For those of us of a certain age, the idea of a digital teacher may conjure up images of electric dreams – in fact, more and more learners are switching on from home, not to play games, but to spend quality learning time with online tutors.
Imagine opening your laptop and talking to a subject specialist who may be the other side of the world, but is there to help you study. It may sound futuristic, but this is already a daily reality for a growing number of students. My own online students log on from anywhere from the UK to the US, to Dubai.
In 2016, The Guardian reported that 40% of children in London, and 25% across the UK will access a private tutor. It is no longer something for the elite, or purely to pass exams.
The rise of online tutoring extends access to learning to a whole range of students:
Students who are home educated often access tutors for their subject knowledge when parental guidance is not enough. Not always for an exam subject, but short term tutoring to facilitate their independent research. There is nothing more satisfying than tutoring someone who is learning for the pure love of the subject.
With schools narrowing curriculums through financial constraints and pressure from Progress 8 measures, students wishing to study specific subjects may be taught directly by a tutor if their chosen subject is no longer offered. In my own subject, there was a sharp rise in schools offering Computer Science after ICT was removed, followed by the withdrawal of computing when results fell or computing teachers could not be recruited (we’re in short supply). This did not remove the will to learn from students and for those who still wanted to study Computer Science, an iGCSE with a private tutor became a real alternative.
Students who are unable to access a structured school environment through ill health or disability are able to access one to one help allowing them to continue with education around their health needs and at times suitable to them. These students are particularly close to my heart – as a disabled teacher, I am all too aware of access issues in the classroom and the physical toll that set hours take. My tutees who study through ill health may appear on the surface unreliable & sometimes unfocused, but these are some of the toughest and most determined young people I have had the pleasure of working with.
Finally, the most common student accessing tuition are those who require extra help. Parents may have received a shock from a progress report or parents evening and source a tutor to improve their child’s grades. There is any number of reasons why the student is not achieving, but more often than not, an intervention with one to one support (for both knowledge and confidence) allows the student to learn their way instead of fitting a classroom mould.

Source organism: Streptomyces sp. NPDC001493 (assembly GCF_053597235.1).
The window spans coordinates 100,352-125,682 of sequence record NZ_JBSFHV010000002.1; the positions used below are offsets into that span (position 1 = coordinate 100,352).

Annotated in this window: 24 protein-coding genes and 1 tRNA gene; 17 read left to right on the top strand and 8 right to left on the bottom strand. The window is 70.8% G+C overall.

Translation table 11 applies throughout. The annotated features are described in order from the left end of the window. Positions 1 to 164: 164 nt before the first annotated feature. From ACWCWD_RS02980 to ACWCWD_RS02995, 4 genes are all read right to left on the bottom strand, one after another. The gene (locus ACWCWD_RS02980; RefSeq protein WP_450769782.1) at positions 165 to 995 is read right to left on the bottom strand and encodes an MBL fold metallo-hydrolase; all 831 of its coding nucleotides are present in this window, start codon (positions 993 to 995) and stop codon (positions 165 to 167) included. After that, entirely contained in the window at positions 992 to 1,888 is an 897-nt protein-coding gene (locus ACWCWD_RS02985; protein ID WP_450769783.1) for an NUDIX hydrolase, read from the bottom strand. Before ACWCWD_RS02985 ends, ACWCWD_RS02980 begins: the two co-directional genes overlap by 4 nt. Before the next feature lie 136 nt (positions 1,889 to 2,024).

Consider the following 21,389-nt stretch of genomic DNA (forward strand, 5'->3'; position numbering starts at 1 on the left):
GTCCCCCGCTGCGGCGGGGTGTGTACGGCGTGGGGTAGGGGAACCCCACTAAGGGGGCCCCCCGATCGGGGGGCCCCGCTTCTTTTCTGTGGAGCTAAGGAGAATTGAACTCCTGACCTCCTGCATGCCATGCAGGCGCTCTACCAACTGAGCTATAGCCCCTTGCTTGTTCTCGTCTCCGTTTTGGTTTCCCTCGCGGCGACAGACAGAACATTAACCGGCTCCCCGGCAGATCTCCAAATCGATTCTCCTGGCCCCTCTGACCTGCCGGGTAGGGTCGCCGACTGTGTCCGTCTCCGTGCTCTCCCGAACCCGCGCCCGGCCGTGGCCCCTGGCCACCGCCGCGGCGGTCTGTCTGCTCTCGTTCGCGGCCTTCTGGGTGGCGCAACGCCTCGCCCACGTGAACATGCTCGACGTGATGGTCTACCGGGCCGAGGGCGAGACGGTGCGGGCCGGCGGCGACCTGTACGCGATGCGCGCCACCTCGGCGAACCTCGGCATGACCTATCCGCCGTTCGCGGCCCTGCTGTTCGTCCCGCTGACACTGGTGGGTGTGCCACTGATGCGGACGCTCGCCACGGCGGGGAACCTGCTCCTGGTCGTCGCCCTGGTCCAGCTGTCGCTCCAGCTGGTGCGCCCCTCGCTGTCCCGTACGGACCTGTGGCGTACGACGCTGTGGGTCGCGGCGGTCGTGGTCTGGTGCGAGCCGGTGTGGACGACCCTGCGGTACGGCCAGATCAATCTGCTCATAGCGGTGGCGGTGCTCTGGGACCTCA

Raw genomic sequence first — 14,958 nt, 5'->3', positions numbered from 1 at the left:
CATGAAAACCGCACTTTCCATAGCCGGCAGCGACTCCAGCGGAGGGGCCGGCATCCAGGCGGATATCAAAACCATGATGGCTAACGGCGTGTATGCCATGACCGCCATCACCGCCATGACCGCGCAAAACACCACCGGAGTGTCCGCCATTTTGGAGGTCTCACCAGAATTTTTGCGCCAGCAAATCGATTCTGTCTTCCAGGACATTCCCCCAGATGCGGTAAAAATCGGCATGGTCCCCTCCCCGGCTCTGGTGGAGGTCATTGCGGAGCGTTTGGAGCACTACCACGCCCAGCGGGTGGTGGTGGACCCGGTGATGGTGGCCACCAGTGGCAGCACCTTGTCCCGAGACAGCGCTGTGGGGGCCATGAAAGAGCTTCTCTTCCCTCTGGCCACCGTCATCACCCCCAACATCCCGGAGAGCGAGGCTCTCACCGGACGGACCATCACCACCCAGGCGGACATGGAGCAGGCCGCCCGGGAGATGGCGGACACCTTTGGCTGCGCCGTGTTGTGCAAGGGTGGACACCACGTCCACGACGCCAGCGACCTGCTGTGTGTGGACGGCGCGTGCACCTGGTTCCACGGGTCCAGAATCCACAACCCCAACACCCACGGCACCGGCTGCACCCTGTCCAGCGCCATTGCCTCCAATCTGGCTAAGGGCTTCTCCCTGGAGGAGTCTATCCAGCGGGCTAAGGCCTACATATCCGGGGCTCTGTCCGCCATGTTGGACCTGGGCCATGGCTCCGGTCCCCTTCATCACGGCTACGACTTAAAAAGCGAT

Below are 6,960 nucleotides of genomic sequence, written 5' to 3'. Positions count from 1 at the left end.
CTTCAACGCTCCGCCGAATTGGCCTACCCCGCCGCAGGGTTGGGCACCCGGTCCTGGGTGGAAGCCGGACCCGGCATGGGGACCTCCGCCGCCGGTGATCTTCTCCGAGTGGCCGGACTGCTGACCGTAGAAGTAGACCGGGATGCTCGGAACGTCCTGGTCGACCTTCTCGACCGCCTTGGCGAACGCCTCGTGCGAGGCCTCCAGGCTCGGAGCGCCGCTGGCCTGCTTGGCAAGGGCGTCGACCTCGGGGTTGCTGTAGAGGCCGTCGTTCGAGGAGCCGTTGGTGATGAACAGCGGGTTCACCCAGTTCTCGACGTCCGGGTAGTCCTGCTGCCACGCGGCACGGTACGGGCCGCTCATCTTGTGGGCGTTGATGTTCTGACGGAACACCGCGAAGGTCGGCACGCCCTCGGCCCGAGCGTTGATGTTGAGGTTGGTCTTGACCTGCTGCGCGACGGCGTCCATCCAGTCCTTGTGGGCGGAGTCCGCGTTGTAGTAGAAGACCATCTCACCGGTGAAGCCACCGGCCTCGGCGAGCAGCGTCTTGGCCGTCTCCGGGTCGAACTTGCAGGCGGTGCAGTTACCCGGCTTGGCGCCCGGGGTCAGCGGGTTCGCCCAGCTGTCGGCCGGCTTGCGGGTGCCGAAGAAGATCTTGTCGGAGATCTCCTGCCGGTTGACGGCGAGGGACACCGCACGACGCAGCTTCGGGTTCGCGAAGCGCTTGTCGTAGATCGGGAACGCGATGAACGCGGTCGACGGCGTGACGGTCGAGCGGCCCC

But why online? Surely face to face has more impact?
The primary benefit to the parent will be to their wallet – without travel time & cost to factor in, an online tutor will often be cheaper and in many cases charge only for the lesson length instead of block booking hours. For younger students needing 20 – 40 minutes, this works wonderfully.
For students, this is familiar territory. Their digital lives start early and conversations via webcam put them at ease and with a number of sites saving recordings of each lesson, students feel safer and have instant revision to access.
On becoming an online tutor, I was astounded at the plethora of tools I could use with my students to enhance their learning – collaborative whiteboards where we work through theory together, screen sharing tools for practical work, online documents where I can feedback on written work in real time. These are the tools that make online tuition so powerful and allow students to learn in their own unique way.
So, from a teacher’s perspective, I love that I can add to my classroom experience by teaching one to one; and it is the student who benefits most from online tutoring – where else can you have a bank of subject specialists at your fingertips without leaving home?
Holly is a Computer Science and ICT Master Teacher working as both a classroom teacher and an online private tutor.
After working in education and youth offending, she re-trained as a software developer and worked out there in the real world, but found her journey led her back to working with young people and the call of teaching finally got too loud to ignore any longer.
She now spends her days watching young people develop a passion for the subject that she loves and thoroughly enjoys seeing them surpass all expectations at KS3, GCSE, and A Level Computer Science. In 2012, her first book ‘Java for GCSE’ was published via Amazon. Her worldwide personal online tuition can now be booked for tuition, revision, or teacher CPD at www.TeachAllAboutIT.uk via Facebook www.facebook.com/TeachAllAboutIT and twitter @TeachAllAboutIT